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Tiny genome may be melting away, study
Researchers have identified the smallest known cellular genome, and say it may suffer a strange fate.
Oct. 12, 2006
Special to World
Biologists have long
wondered what is the smallest number of genes required for an organism
to survive. Identifying this “minimal genome,” some researchers
think, could reveal the most basic requirements of life, and thus
provide a more fundamental understanding of it.
Now, scientists say they’ve found the tiniest
known genome of a living thing, along with two huge surprises.
a type of modified fat cell in certain insects that contains
symbiotic bacteria. Bacteriocytes of Pachypsylla venusta,
shown above, contain Carsonella bacteria.
The microbes appear as dark blue, tubular structures. The
lighter circles are cell nuclei of the host organism. (© Science)
First, the genome is just one third the size of the “smallest”
known before. But possibly stranger, they claim, it appears too puny to
allow its owner, a bacterium, to live on as a species much
Like a cash-strapped company that has to merge with a richer firm to
keep going, they say, the microbe and its genes seem to be literally
fusing into a larger creature, becoming cogs in its cellular
“The race to find the smallest microbial genome has taken an
amazing turn,” wrote Siv Anderssen of Uppsala University,
Sweden, in a commentary in the Oct. 13 issue of the research
Researchers studying small genomes have faced surprises before.
Previous work, for instance, found that a bacterial genome
could be artificially pared down to minuscule sizes; but then
the bug could survive only on the microbial equivalent of
life support, bathed in a carefully selected nutrient mix.
That the creature could live only in artificial settings suggested
to some that the “minimal genome” concept was a bit fuzzy.
The new findings may further muddle things.
The announced new record-holder for tiniest genome is the bacterium
Carsonella ruddii, which lives in an insect, and has a sequenced
genome—or complete set of DNA—with about 182 functional genes.
These correspond to 160,000 “letters” of genetic code; previous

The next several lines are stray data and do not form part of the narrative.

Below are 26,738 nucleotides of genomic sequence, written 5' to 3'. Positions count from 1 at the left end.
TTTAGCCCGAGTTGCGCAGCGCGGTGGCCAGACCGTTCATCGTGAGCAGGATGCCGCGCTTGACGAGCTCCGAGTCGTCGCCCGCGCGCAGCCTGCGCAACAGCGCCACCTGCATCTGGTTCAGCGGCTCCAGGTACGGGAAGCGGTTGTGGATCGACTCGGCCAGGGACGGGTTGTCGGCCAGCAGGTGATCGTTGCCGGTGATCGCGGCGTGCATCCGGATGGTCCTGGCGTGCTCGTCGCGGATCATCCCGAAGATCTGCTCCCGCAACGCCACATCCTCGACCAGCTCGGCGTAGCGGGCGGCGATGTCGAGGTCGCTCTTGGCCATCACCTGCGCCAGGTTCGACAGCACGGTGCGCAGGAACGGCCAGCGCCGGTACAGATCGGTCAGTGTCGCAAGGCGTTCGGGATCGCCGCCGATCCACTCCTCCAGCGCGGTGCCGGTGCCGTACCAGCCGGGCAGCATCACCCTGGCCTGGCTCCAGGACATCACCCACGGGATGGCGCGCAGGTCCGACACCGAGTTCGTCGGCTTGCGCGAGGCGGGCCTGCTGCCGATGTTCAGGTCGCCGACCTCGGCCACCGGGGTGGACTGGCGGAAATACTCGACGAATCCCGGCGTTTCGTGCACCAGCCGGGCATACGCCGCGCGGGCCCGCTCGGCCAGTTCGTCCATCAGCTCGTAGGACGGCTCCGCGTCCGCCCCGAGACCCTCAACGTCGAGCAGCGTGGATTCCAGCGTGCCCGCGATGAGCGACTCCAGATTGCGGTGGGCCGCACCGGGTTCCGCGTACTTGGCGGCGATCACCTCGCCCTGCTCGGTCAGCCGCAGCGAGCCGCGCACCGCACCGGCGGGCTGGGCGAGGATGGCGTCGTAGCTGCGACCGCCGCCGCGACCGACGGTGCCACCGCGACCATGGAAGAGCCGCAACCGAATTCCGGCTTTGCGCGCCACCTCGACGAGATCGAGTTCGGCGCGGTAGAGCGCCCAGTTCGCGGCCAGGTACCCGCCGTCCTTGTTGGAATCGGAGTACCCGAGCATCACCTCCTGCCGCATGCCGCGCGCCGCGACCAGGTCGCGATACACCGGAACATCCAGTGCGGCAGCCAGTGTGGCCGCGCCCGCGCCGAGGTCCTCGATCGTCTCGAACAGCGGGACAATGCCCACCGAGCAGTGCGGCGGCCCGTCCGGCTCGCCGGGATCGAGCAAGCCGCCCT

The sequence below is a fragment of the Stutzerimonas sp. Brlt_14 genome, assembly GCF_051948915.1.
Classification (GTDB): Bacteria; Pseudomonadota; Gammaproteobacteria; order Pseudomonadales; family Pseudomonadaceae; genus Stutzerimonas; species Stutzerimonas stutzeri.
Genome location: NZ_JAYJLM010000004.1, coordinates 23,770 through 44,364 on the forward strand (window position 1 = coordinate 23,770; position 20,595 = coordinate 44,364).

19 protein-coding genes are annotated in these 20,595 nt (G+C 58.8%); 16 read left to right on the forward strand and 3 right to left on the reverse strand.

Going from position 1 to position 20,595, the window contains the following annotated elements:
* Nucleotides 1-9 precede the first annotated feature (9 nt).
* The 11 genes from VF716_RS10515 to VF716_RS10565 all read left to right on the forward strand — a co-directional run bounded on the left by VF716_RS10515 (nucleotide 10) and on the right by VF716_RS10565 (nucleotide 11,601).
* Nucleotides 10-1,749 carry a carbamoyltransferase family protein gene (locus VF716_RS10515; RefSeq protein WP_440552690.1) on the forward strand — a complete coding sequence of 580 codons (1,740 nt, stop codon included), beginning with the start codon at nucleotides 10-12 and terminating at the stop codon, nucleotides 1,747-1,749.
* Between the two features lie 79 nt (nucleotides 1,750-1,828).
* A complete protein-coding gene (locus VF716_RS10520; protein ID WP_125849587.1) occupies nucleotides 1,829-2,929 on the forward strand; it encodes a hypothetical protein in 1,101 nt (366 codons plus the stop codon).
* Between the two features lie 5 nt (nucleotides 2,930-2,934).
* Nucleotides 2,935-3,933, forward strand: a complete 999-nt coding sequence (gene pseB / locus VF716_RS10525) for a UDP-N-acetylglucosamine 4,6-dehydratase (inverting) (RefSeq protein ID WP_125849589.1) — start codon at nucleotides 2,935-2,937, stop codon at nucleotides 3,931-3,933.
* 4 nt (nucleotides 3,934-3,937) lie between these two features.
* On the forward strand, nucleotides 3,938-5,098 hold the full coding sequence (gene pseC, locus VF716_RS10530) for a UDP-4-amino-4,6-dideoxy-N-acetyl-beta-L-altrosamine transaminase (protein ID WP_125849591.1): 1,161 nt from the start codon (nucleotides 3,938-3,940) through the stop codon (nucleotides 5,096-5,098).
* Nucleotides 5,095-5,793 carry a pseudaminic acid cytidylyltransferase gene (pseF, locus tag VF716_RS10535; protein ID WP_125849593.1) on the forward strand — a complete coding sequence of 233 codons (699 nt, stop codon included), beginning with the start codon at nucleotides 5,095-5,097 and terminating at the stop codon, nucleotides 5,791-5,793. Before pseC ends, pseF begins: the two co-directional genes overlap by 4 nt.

estimates had placed the minimal genome at about 400,000.
“It’s unbelievable, really,” said Nancy A. Moran of the
University of Arizona in Tucson, Ariz., one of the scientists
who conducted the new research. “It’s believed that more genes
are required for a cell to work.” The finding provides new insights
into bacterial evolution, Moran and colleagues wrote, also
in the Oct. 13 Science.
The microbe lives within an Arizona insect, Pachypsylla
venusta, that like many insects feeds on plant sap. This isn’t
very nutritious. To live, such insects often rely on resident
bacteria that make and share key nutrients with them. The
host and microbes depend on each other to live, a relationship
called endosymbiosis. The bond is so close and ancient that the
microbes live within special insect cells that have evolved to
house them, called bacteriocytes.
The bacteria thus live in a sheltered world with a simple, predictable
diet and lifestyle. So they get by with simple genetic instructions.
If they or their ancestors had any extra, unneeded genes, these
would generally have been lost over the course of evolution.
The researchers collected Pachypsylla venusta
bugs from hackberry trees on their university campus and
around town. They extracted the Carsonella DNA and sequenced
it, and got a jolt. “It lost genes that are considered absolutely
necessary. Trying to explain it will probably help reveal
how cells can work,” said Moran.
The scientists speculate that in the bacterium’s evolutionary
past, some of its genes moved into the insect’s own genome, beginning
a process of gene takeover.
Animal and plant cells have specialized internal structures
called organelles, tiny sacs of machinery used for various purposes.
Strong evidence suggests many of these organelles are descendants
of symbiotic bacteria that once lived free, but gradually
became incorporated into the cell. A transfer of genes from
the bacterium to the host is often part of the process.
Carsonella may likewise be turning into an organelle, the researchers
In a second study published in the same issue of the journal, researchers
with València University in València, Spain, described
finding a similar endosymbiotic bacterium, Buchnera
aphidicola, whose genome is about 5 percent larger than
that of Carsonella.
Buchnera may be on its way to total extinction, the authors
argued, because it has lost many functions that would let it help
its host. Other bacteria cohabiting in the same insect
seem to have have taken over the functions, they wrote.
* * *
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